On August 23, 2004, substantial changes were made to the Fair Labor Standards Act’s (FLSA) overtime regulations. Ever since then, the issue of overtime and defining exempt/nonexempt employees has been a hot topic. FLSA can be intimidating to manage but fortunately many of the common mistakes made by employers can easily be identified and resolved. Below are just a few FLSA mistakes you should try to avoid.
Misclassification of exempt employees
Before you can re-evaluate your compensation procedures, you must make sure you are classifying workers according to FLSA guidelines. Employees in executive, administrative, professional, computer, or outside-sales positions are often considered except but not in all cases so be sure to do the proper salary and duty tests to determine if an employee is exempt or nonexempt. If an employee earns $455 or less per week or does not meet the exemptions listed above, he is automatically classified as nonexempt and is subject to FLSA regulations such as being paid an hourly rate no less than $7.25 per hour (or a state’s minimum wage, whichever is greater) and given no less than one and one-half times his regular rate of pay if working beyond 40 hours in a workweek.
Not paying those employees who work through breaks
Employers are not required to pay nonexempt employees for breaks over 30 minutes but rest breaks or breaks less than 30 minutes are compensable. So before you automatically dock hourly employees for a 30 or 60 minute meal break, make sure they are not working through their break or taking less than the allotted time. Also, check your time-keeping system to make sure that it does not automatically deduct for meal breaks.
Not combining hours for employees who work at different locations
If an hourly employee works at multiple locations but for the same employer, his hours must be combined and workers must be paid for all hours worked, not hours per location. This can have an effect on overtime so it is very important to keep track of total hours worked at all worksites.
Averaging hours worked during different weeks in a single pay period
Say a nonexempt employee works 30 hours during week one and then 50 hours the next week, can an employer average out the hours to get 40 hours per week since it was in the same pay period? No! You must pay the 10 hours of overtime acquired during the second week and cannot average the hours over those two weeks, resulting in no overtime pay.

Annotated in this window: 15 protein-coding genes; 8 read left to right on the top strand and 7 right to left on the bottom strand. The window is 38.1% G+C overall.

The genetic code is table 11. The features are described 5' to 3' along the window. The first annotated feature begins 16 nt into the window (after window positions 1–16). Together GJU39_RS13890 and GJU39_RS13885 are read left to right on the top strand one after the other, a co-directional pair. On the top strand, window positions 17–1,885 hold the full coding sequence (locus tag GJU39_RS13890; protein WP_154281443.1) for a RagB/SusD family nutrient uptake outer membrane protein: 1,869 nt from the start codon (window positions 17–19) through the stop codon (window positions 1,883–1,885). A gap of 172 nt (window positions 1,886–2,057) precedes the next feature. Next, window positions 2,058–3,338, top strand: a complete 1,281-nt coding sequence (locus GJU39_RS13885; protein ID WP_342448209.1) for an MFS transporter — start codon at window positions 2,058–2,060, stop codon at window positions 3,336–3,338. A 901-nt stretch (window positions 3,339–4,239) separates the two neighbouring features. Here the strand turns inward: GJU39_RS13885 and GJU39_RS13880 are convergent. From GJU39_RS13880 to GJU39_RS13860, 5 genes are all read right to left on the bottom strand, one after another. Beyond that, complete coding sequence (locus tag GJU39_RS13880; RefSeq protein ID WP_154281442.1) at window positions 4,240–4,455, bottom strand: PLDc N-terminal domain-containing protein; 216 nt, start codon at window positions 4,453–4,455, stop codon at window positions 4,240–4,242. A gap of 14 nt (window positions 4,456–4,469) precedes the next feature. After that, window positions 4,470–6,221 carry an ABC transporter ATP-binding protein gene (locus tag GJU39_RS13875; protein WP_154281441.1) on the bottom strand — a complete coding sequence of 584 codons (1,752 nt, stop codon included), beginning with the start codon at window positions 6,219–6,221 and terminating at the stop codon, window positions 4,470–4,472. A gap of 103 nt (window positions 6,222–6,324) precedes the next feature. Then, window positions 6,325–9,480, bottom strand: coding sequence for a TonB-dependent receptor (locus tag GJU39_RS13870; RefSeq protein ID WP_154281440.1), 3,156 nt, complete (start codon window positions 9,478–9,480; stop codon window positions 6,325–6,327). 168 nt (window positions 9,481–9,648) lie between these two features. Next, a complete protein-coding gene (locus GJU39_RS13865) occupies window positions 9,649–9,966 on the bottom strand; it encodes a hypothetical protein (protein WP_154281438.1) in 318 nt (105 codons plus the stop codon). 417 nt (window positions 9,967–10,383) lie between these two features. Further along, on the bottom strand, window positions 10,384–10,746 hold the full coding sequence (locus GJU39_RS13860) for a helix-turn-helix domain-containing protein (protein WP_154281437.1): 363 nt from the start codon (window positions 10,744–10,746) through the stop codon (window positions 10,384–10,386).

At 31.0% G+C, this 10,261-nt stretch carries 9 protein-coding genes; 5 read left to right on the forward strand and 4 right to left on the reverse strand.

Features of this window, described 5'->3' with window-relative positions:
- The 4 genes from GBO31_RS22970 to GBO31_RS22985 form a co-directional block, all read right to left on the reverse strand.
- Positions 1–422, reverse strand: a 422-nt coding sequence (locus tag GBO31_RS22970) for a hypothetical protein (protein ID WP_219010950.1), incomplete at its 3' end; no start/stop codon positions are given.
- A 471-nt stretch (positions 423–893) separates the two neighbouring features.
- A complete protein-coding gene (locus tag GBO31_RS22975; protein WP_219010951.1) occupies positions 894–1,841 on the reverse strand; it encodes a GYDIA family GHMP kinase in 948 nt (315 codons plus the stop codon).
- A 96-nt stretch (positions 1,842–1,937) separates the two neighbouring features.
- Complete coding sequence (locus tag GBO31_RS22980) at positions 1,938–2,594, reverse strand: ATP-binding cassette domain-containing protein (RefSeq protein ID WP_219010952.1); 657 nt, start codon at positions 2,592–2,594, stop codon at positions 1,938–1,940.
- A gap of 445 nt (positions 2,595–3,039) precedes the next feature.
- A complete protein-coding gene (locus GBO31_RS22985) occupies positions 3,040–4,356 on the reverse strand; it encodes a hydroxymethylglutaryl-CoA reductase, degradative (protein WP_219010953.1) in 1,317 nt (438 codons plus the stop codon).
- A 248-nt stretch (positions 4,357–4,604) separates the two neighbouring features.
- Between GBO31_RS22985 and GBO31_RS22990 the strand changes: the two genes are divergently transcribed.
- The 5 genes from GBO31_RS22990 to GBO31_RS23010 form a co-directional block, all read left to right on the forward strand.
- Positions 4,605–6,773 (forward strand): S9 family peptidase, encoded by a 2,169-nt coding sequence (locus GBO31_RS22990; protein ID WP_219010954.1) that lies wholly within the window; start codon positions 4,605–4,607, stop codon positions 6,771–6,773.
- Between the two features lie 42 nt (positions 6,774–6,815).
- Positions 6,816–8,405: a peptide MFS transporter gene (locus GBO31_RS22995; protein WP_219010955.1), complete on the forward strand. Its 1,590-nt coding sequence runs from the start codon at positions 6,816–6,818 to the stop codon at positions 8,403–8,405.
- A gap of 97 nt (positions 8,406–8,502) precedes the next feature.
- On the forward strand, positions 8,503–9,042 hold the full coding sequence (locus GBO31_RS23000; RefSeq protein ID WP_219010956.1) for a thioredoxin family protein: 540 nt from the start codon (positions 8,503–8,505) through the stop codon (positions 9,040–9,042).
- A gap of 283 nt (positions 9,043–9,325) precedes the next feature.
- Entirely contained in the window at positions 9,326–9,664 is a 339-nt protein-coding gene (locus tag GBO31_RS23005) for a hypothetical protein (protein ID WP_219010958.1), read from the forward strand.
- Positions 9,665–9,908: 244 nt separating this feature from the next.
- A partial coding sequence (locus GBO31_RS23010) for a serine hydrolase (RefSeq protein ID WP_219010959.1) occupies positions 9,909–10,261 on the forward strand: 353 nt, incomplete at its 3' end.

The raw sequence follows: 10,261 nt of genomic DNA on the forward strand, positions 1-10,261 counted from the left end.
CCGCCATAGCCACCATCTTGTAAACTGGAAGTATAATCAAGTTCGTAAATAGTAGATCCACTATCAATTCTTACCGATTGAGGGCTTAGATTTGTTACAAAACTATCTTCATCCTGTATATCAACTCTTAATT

Allowing employees to waive their right to overtime
Employers must pay nonexempt employees one and one-half times an employee’s regular rate of pay no matter if the employee waives his right to overtime or if you have policies prohibiting overtime or off-the-clock work. FLSA does not distinguish between approved and unapproved overtime so all hourly employees must be paid for all hours worked. This can include time spent making phone calls, answering emails, or even doing work related research on the internet. Some employers try to get around overtime by offering comp time but it is important to note that private sector employers are NOT permitted to offer nonexempt employees compensatory time off instead of paying overtime. Public agencies are allowed to implement comp-time practices but only under strict legal requirements and as long as there is an agreement made between the employer and employee.
FLSA provisions can be complex but there are a few things you can do today to help prevent or remedy FLSA mistakes. One, make it clear to nonexempt employees that you do not permit off-the-clock work, but if an employee does work overtime, even if unauthorized, they must be paid accordingly. Two, make sure you educate yourself and your employees about both federal and state labor laws and regulations. Three, make sure you apply your exemptions properly. Don’t just look at an employee’s job title but also look at their duties and day-to-day responsibilities. Lastly, make sure you keep diligent records about your employees’ status, hours worked, responsibilities, overtime paid, and more. The more information you have the better equipped you will be in case of a dispute. For more information about FLSA, please visit http://www.dol.gov/whd/flsa/ or check out our webinar, The FLSA: Avoiding Common Pitfalls and Costly Mistakes